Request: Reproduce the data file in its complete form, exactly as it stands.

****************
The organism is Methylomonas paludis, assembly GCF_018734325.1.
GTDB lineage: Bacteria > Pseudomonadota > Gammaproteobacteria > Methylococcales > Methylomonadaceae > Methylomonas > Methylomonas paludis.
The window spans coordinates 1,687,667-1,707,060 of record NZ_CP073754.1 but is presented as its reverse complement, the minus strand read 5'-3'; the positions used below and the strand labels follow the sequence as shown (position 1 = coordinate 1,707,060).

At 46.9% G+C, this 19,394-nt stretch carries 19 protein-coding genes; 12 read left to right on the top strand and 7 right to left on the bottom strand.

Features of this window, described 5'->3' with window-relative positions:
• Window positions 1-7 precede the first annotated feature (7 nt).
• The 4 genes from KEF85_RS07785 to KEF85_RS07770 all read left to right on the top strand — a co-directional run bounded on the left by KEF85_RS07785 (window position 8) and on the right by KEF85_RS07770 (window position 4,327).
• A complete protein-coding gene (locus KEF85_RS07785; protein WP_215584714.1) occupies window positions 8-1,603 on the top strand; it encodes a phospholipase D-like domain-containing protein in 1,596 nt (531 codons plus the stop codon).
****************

The organism is Methylomonas paludis, assembly GCF_018734325.1.
GTDB lineage: Bacteria > Pseudomonadota > Gammaproteobacteria > Methylococcales > Methylomonadaceae > Methylomonas > Methylomonas paludis.
The window spans coordinates 1,687,667-1,707,060 of record NZ_CP073754.1 but is presented as its reverse complement, the minus strand read 5'-3'; the positions used below and the strand labels follow the sequence as shown (position 1 = coordinate 1,707,060).

At 46.9% G+C, this 19,394-nt stretch carries 19 protein-coding genes; 12 read left to right on the top strand and 7 right to left on the bottom strand.

Features of this window, described 5'->3' with window-relative positions:
• Window positions 1-7 precede the first annotated feature (7 nt).
• The 4 genes from KEF85_RS07785 to KEF85_RS07770 all read left to right on the top strand — a co-directional run bounded on the left by KEF85_RS07785 (window position 8) and on the right by KEF85_RS07770 (window position 4,327).
• A complete protein-coding gene (locus KEF85_RS07785; protein WP_215584714.1) occupies window positions 8-1,603 on the top strand; it encodes a phospholipase D-like domain-containing protein in 1,596 nt (531 codons plus the stop codon).